Ever heard the statement “but look on the bright side?” or “but on the other hand…”. Or one of the favourite quotes I’ve come across, “The person who thinks they can, and cannot, are both right”. What does this meme?
In Psychology, one of the important aspects explored in session are the thoughts and beliefs of the client. The reasons for this are numerous, however an often key factor is that our thoughts shape how we feel. What really makes us feel and respond the way we do, is often not the situation or the words and actions of another person, but how we perceive that situation or that person’s actions. It is how we see something or someone and what we think about it or them that really influences how we feel.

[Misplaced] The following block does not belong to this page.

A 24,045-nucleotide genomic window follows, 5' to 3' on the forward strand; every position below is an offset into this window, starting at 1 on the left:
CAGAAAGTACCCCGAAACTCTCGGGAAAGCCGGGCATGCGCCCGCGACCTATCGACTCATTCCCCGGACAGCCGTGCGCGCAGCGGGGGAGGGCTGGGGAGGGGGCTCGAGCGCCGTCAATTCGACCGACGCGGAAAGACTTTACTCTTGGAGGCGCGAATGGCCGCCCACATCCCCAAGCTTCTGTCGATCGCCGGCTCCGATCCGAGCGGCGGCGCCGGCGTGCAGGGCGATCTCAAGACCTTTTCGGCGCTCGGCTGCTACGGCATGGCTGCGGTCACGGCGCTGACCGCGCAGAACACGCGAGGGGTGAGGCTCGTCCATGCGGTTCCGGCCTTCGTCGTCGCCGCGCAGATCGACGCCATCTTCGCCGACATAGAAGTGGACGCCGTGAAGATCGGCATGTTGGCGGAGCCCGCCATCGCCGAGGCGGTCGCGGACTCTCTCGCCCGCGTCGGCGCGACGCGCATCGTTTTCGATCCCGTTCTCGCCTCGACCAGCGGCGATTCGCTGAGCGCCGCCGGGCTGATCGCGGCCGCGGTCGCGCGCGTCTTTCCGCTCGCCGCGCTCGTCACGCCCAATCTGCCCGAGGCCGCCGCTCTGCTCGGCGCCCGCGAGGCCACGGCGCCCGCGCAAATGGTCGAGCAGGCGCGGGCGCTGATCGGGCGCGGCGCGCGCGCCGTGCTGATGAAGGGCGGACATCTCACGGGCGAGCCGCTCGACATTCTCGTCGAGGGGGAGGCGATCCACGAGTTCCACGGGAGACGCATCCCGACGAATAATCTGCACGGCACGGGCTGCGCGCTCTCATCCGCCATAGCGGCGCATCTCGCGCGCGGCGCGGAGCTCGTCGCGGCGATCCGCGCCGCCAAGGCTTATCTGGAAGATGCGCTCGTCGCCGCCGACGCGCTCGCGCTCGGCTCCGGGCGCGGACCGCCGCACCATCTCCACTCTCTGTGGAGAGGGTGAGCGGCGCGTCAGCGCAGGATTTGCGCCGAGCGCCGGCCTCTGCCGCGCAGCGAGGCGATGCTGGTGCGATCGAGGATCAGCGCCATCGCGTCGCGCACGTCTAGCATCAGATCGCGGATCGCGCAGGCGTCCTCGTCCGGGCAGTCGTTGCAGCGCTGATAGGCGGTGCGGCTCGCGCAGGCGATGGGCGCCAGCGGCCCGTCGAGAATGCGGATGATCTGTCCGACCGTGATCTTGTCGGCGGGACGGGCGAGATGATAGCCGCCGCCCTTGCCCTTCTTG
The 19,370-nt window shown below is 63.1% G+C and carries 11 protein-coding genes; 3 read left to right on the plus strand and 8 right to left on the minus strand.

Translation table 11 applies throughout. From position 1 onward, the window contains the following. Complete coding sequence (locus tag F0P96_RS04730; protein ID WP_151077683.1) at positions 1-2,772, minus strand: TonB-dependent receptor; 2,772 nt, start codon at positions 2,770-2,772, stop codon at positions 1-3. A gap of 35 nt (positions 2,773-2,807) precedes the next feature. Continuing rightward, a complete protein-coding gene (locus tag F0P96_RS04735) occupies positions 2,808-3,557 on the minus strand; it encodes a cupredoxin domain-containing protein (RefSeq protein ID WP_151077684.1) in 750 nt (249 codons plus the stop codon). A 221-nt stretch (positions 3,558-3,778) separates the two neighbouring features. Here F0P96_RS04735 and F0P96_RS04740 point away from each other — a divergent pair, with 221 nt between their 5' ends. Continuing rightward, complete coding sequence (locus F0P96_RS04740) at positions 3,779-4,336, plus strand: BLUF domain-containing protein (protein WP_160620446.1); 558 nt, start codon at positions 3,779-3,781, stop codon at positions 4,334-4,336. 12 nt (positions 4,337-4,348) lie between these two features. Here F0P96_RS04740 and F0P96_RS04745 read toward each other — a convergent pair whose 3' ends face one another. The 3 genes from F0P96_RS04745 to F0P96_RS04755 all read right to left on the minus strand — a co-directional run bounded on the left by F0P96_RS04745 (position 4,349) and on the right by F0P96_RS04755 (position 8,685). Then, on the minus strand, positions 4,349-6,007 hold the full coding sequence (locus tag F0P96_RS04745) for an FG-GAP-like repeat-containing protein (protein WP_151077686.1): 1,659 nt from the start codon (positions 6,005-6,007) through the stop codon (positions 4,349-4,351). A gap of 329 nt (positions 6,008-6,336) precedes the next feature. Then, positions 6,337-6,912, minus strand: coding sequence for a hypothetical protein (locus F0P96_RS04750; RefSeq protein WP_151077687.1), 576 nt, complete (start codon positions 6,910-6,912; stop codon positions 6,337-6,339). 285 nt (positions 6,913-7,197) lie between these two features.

What about if you were to think, “Mike’s probably waiting for a friend to come. Maybe he’s getting a bit anxious.” You probably realised that you felt three different emotions as a result of those three different thoughts. Often, we are not aware of our thoughts and beliefs because they are so automatic and happen quickly. But they are there, and they affect the way we feel.
Knowing this central concept of cognitive psychology, I’d encourage you to reflect on situations in the past, present or future where you’re feeling distressed. Be curious and ask yourself, “What thoughts or beliefs is contributing to how I feel? Are there other angles to look at this from and how would I feel?”
Wishing you and your loved ones a safe and enjoyable holiday break, see you in 2019!